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I'm quite the newbie at operating systems etc., so forgive me if my question is dumb. Is it possible to install Linux and Windows on a Mac, to run side by side with OS X? I'm about to start a new study, and I would like the new retina MacBook Pro for it, but for my study I'm definetely going to be programming C# and for that I'll prefer Windows. And I've recently started exploring C++, and I really love Linux and would like to make some apps for it, so that's why I'd like to have Linux on there as well.

Question summary: On a new retina MacBook Pro, is it possible to install Windows and Linux next to Mac OS X so I can choose which OS I want on boot?

migrated from stackoverflow.com Aug 11 '12 at 14:42

This question came from our site for professional and enthusiast programmers.

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It's possible to install them in multiple partitions and multiboot. But the resulting setup will be a little "rigid".

Doing OS X and Windows is easy. Adding Linux to the mix is a little more complicated.

I suggest you do not multiboot and only install OS X as the main OS and then use a virtualization solution, like Parallels Desktop or VMware Fusion. With those you can basically run a whole operating system, like Windows or your favorite Linux distribution, as if they were OS X applications.

  • 1
    VirtualBox is another great virtualization solution – ephsmith Aug 11 '12 at 15:49
  • +1 I've been using Parallels for the past week (only got my iMac a little over a week ago). So far I have not run into anything that doesn't work well in Parallels. A friend of mine runs some Linux distribution from Oracle under Parallels and has had no problems. I was thinking of using BootCamp at first, but it doesn't look like it's going to be necessary. – MetalMikester Aug 11 '12 at 23:13
  • Would WUBI (Ubuntu coexisting with a Windows partition) work well on a Mac? – Thorbjørn Ravn Andersen Aug 31 '12 at 19:59
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I recommend that you check out rEFIt for your Partition boot manager on Mac. It works great for triple booting a mac, with robust documentation.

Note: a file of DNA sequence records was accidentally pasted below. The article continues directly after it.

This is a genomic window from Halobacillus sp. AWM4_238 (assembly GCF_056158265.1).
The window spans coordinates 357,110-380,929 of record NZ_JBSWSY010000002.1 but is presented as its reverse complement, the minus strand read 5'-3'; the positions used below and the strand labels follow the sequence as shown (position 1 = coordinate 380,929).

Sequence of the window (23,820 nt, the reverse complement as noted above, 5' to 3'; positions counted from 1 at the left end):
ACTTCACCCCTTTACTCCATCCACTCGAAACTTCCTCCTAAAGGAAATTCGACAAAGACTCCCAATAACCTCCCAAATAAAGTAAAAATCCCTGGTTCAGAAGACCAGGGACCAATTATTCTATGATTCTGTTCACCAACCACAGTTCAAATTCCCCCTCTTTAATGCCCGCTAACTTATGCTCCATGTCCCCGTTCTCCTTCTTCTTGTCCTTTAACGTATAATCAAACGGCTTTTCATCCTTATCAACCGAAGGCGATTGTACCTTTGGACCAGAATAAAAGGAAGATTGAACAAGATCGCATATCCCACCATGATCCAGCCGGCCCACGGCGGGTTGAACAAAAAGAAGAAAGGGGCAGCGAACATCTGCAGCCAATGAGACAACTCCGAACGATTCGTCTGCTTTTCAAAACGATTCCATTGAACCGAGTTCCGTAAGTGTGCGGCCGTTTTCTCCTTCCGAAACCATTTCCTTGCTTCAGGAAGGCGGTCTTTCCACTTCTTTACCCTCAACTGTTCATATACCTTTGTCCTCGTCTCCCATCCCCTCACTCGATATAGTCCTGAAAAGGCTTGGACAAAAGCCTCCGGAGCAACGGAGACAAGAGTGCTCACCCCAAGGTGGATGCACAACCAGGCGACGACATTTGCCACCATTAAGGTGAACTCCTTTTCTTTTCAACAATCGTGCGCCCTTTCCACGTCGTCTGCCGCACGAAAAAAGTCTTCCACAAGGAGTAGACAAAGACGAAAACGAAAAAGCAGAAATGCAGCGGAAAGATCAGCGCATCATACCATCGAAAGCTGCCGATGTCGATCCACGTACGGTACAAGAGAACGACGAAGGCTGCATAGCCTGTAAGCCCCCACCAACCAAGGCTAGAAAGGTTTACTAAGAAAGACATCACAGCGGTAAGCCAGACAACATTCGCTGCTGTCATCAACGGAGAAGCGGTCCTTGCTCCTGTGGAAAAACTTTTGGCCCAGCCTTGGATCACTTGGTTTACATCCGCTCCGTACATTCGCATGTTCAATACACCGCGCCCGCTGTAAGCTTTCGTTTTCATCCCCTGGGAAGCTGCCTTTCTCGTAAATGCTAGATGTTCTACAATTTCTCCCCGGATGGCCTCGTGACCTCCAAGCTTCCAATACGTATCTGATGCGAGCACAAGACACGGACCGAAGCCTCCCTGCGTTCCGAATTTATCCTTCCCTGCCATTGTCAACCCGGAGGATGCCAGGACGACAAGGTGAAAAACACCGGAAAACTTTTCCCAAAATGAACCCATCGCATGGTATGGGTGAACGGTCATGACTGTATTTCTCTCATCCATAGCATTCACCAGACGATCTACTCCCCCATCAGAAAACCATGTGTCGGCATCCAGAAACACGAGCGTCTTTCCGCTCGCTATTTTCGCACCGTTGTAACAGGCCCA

http://refit.sourceforge.net/doc/

First install refit, then install Windows via BootCamp Assistant in Mac. You will need to partition your Mac drive again and install Linux (settings depend on the distro). It should work out of the box. If you need more help, post on www.superuser.com

4

A fairly easy way to do this is to install Windows through Bootcamp, then Ubuntu Linux using Wubi. This negates the need to install a boot loader. There's a writeup on it at lowendmac.

If you want to get a little more technical, or use a different Linux distro, a little familiarity with boot loaders might help. Here's a good triple boot guide that goes over the process, step by step.

3

Technically, it's possible using Apple's default boot manager utility, Boot Camp. You'll need to make some extra effort to install Linux however, as Boot Camp supports Windows only officially (but, as I said, some people have already done it).

2

I have a triple boot MacBook Pro (late 2013) with OS Sierra, Windows 10 and Ubuntu 16.04.

I install macOS first, then Ubuntu, then Windows 10

Format the SSD in Recovery Mode and do a clean install of Mac OS. Boot into mac os and use UNetbootin to make a bootable Ubuntu thumb drive. Boot into macOS and make 3 more partitions. I have a 500 GB SSD. partition 1 mac os 210 GB. partition 2 Windows 10 (fat 32) 117GB. partition 3 Linux 67.4 GB. partition 4 linux swap area 5GB.

  • Shut down. Boot into macOS and install rEFInd.